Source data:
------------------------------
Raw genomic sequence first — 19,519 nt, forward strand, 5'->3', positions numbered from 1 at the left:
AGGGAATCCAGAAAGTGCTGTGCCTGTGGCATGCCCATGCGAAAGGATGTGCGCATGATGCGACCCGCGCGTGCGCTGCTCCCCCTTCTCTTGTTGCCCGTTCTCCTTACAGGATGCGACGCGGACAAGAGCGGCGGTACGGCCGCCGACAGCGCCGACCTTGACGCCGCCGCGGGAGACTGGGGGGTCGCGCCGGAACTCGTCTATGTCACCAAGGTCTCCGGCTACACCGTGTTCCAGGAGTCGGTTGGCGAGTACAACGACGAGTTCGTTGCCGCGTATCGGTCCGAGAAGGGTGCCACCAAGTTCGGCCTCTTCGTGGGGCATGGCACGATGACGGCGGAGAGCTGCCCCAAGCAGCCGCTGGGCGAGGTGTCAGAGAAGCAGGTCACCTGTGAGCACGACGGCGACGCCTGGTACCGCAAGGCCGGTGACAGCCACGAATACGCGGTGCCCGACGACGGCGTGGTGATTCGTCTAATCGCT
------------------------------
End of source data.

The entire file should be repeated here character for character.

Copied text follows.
Raw genomic sequence first — 19,519 nt, forward strand, 5'->3', positions numbered from 1 at the left:
AGGGAATCCAGAAAGTGCTGTGCCTGTGGCATGCCCATGCGAAAGGATGTGCGCATGATGCGACCCGCGCGTGCGCTGCTCCCCCTTCTCTTGTTGCCCGTTCTCCTTACAGGATGCGACGCGGACAAGAGCGGCGGTACGGCCGCCGACAGCGCCGACCTTGACGCCGCCGCGGGAGACTGGGGGGTCGCGCCGGAACTCGTCTATGTCACCAAGGTCTCCGGCTACACCGTGTTCCAGGAGTCGGTTGGCGAGTACAACGACGAGTTCGTTGCCGCGTATCGGTCCGAGAAGGGTGCCACCAAGTTCGGCCTCTTCGTGGGGCATGGCACGATGACGGCGGAGAGCTGCCCCAAGCAGCCGCTGGGCGAGGTGTCAGAGAAGCAGGTCACCTGTGAGCACGACGGCGACGCCTGGTACCGCAAGGCCGGTGACAGCCACGAATACGCGGTGCCCGACGACGGCGTGGTGATTCGTCTAATCGCT